On Monday, President Obama proposed a nearly $US4 trillion budget for the fiscal-year 2016. As part of this budget, Obama proposed a 25% increase to infrastructure and transportation spending.
To fund this increase, Obama’s budget proposed a one-time tax holiday that would allow US companies holding cash overseas to repatriate this money at reduced tax rate of 14%. Senators Barbara Boxer (D-CA) and Rand Paul (R-KY) have proposed a separate plan to tax repatriated earnings at 6.5%.
So, quite a gulf between repatriation proposals, and without a plan to bring foreign earnings back to the US, infrastructure investment is probably not happening this year.
In a note to clients in January, Goldman Sachs’ Alec Phillips foresaw this hangup in a report that outlined the problem facing America’s bridges, a majority of which are approaching the end of their functional life. Phillips wrote:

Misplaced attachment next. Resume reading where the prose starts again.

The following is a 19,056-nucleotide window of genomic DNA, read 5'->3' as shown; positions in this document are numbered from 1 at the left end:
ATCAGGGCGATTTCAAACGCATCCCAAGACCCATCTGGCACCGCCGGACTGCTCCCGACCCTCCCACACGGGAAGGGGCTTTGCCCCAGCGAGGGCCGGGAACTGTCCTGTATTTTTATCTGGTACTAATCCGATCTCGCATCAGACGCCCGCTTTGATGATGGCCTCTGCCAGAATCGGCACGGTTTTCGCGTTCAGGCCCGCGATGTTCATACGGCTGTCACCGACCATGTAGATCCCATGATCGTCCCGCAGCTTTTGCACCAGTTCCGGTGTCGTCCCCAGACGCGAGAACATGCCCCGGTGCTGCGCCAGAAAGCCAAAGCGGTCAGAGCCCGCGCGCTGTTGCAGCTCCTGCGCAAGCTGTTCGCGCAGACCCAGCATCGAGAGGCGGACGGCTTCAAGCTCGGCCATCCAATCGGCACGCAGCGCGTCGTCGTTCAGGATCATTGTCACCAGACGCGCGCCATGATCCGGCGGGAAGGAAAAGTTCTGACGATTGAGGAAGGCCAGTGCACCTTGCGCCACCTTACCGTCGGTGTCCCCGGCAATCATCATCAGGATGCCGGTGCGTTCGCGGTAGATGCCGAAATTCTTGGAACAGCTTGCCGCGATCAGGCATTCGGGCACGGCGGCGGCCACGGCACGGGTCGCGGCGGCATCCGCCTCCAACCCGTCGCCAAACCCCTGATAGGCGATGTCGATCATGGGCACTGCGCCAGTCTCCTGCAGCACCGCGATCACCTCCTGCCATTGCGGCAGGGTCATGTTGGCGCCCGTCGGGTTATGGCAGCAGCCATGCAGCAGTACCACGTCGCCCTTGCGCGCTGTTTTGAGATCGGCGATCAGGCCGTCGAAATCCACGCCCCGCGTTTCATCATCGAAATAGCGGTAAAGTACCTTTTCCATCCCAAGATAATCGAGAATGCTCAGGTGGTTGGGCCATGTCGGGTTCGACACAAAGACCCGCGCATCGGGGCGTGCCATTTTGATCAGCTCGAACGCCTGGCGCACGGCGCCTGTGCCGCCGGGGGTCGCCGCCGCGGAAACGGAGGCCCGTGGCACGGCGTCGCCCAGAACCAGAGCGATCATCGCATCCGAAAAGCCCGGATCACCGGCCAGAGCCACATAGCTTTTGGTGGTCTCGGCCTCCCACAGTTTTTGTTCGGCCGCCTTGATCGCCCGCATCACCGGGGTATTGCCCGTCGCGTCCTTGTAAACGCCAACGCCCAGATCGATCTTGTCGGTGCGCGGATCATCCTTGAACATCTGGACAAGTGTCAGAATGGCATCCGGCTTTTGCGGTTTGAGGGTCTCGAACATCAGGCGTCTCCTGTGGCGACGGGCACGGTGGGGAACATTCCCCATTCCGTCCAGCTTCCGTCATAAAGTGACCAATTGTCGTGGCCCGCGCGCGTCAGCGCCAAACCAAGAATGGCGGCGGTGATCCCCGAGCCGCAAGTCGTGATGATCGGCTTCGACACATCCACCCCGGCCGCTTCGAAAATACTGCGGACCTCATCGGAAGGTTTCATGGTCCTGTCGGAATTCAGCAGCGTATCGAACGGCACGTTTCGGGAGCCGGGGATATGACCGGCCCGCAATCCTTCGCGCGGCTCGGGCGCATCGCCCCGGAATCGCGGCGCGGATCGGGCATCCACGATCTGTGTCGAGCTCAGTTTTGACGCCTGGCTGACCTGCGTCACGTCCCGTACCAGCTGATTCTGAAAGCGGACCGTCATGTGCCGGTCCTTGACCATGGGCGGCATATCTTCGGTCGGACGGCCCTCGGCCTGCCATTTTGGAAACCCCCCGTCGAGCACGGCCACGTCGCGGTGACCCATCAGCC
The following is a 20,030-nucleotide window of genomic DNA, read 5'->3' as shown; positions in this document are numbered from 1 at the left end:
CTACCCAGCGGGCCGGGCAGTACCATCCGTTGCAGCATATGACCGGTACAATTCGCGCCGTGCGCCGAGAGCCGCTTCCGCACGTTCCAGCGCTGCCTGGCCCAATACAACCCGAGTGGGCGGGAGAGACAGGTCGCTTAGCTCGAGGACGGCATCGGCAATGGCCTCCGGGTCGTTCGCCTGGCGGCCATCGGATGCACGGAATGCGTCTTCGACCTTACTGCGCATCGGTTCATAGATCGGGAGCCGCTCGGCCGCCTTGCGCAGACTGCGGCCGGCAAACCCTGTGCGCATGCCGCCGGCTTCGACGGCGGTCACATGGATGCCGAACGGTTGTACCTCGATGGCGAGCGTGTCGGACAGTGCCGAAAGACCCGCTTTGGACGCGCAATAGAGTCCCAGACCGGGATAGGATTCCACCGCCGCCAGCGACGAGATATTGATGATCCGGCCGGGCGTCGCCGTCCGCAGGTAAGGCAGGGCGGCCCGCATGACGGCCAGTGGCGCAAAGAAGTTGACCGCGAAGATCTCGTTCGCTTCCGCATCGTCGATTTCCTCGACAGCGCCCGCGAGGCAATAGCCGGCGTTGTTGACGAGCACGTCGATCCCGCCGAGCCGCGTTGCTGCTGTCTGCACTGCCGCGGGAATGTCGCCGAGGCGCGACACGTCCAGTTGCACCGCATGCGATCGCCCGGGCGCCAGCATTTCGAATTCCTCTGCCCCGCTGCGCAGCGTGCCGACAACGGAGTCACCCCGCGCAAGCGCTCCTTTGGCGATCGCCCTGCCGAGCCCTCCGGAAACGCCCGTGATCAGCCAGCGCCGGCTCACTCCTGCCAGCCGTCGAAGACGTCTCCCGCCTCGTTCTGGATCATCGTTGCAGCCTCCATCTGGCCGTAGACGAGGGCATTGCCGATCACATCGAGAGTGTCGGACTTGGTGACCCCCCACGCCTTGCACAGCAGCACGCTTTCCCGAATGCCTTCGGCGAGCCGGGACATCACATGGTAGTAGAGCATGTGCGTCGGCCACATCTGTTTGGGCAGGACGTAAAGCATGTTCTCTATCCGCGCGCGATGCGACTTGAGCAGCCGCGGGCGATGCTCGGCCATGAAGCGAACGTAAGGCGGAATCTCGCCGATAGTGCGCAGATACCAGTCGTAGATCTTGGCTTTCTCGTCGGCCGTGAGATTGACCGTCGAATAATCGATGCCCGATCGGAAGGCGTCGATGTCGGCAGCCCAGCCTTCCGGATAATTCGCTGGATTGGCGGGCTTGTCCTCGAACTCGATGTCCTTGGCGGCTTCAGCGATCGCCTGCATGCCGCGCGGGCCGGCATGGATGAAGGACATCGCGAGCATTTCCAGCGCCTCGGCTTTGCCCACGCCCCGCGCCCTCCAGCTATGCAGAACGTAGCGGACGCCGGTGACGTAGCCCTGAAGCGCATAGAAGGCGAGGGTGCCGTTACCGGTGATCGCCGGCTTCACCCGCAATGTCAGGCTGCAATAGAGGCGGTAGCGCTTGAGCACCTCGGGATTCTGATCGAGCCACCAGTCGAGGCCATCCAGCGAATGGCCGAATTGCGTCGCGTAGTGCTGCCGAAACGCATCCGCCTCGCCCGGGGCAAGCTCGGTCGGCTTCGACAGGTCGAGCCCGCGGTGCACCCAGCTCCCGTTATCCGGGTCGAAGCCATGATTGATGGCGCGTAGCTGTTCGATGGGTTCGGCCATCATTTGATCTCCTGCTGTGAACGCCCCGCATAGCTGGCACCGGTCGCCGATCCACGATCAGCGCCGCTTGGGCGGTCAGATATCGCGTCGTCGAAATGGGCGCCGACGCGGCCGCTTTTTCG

“While core infrastructure in the US could clearly use improvements, our expectation is that they will occur only slowly … Eventually, federal reform is inevitable but it is far from clear that it will come about as part of this year’s debate on infrastructure financing.”
And this prediction seems to have come true.
In a note on Tuesday, Phillips said that without the repatriation holiday, infrastructure will not get the funding the White House seeks this year.
And while the government could borrow this money to increase infrastructure funding, it seems unlikely that Congress would go along with this plan.
All the while, America’s bridges aren’t getting any younger. The average age of America’s roads have been trending higher consistently for a century.